Thursday, May 16, 2013

Richard, First Abbot of Fountains

The ruins of Fountains.  Thanks, Henry.
It has been a while since I have run across something so long that it needed to be posted here rather than on Facebook and the end of the semester has slowed me down in general, but one of the entries in yesterday's section of the Menology was that for Richard, fist abbot of Fountains in Yorkshire.  I will draw no contemporary moral for the story, though I'm sure there is more than one to be found about perseverence in adversity, etc.  Chalk this one up to just because.

In England, Blessed Richard, first Abbot of Fountains.  He had been Prior of St. Mary’s of York when the thirst of leading a more perfect life urged him to leave that house, along with twelve associates, to follow the Rule of Citeaux.  The had the happy encouragement of our Father St. Bernard, who wrote to them stating that is was indeed easier to find a multitude of seculars converted to a good life than to witness a religious pass to a better observance.  He even sent them the Monk Geoffrey of Ainai to initiate them into our discipline.  Under his guidance, they began to build cabins, and to chant, as the old monk instructed them.  Yet, for two years, they had to suffer the hardship of of so great poverty that their food consisted in the leaves of trees and wild herbs.  Finally, as history records, the Lord multiplied the brethren and, enlarging his vineyard, shed therein the dew of his benediction, so that the monastery materially increased in possessions, and, much more, spiritually in sanctity.  Its name became very famous, and the Princes of the land revered it.  However, Blessed Richard went to receive a still better reward in Heaven, and to enjoy forever the glory merited by his labors and virtues.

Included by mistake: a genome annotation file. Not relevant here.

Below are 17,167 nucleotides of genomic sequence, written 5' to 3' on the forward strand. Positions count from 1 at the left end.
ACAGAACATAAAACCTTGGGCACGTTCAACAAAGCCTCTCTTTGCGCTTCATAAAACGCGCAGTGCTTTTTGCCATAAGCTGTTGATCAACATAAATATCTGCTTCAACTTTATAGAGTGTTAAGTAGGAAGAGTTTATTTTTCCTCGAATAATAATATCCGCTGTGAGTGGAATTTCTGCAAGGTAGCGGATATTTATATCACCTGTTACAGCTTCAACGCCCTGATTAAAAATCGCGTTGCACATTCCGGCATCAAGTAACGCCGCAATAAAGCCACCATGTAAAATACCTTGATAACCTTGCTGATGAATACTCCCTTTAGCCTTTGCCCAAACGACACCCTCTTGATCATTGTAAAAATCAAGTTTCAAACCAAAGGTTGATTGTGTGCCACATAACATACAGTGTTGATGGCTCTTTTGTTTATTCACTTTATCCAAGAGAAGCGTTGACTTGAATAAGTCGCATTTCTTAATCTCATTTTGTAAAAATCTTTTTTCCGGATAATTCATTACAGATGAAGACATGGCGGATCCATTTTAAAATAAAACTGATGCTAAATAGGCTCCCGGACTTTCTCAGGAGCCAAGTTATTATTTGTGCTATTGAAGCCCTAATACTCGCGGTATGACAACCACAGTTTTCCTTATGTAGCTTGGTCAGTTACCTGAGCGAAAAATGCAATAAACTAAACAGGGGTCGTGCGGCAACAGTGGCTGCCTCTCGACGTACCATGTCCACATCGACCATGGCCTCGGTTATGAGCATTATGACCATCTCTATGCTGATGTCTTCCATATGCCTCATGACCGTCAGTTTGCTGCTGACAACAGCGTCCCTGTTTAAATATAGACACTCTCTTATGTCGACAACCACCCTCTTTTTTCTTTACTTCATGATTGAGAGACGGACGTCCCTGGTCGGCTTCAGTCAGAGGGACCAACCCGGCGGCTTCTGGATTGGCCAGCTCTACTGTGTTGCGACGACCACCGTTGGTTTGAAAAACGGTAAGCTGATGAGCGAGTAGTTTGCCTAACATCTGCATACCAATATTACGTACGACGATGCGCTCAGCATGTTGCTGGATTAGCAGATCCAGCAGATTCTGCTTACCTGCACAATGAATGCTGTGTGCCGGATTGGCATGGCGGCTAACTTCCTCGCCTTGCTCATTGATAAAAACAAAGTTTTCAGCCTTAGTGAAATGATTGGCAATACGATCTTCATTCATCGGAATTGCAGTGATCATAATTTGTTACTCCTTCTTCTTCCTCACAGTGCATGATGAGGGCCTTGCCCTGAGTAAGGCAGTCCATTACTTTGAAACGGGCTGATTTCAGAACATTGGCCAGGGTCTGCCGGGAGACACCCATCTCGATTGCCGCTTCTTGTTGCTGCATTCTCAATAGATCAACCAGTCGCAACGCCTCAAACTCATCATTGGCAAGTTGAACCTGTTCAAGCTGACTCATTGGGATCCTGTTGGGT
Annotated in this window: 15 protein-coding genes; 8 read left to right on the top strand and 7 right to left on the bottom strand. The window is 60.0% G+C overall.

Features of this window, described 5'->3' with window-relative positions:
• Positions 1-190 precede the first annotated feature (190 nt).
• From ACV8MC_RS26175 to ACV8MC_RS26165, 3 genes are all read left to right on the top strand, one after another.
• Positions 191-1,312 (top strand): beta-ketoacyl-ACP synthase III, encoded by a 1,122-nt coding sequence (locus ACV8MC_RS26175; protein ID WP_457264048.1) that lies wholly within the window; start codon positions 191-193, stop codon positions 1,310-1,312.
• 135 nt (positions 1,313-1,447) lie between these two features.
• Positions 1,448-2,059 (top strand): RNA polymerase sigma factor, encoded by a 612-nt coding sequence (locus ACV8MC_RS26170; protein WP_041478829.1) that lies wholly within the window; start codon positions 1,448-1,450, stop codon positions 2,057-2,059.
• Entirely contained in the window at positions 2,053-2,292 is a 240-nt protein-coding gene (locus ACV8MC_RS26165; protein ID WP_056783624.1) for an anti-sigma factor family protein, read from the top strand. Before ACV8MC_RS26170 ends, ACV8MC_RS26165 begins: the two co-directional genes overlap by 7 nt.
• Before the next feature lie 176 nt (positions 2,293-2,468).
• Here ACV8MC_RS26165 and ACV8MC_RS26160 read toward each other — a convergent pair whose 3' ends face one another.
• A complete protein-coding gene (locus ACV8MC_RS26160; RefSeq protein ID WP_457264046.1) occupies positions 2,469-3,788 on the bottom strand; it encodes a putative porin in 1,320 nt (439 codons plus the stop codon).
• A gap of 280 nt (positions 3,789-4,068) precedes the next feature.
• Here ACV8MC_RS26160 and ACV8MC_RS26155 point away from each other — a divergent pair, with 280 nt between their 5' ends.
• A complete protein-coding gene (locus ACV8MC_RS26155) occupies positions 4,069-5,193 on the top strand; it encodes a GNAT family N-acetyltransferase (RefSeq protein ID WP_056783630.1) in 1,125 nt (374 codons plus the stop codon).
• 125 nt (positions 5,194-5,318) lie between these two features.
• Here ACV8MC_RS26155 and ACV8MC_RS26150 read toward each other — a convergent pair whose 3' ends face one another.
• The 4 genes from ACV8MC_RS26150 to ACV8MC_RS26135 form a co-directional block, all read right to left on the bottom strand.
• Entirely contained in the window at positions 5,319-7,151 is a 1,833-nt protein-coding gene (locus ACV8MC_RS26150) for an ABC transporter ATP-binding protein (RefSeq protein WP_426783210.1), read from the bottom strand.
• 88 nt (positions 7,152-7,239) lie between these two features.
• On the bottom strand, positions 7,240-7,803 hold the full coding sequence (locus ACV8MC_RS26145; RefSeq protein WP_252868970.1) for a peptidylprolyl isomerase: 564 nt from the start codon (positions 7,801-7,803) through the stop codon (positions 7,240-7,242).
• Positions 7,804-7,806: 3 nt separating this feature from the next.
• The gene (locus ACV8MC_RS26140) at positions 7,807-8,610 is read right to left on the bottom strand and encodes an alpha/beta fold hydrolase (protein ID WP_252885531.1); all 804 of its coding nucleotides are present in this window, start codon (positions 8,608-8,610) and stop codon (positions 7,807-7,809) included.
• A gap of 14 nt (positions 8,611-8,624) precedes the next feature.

Richard died at Rome while attending the Second Lateran Council. Perhaps the moral of the story is that, despite the best of intentions, one is never beyond the reach and, perhaps, allure of bureaucracy and intrigue.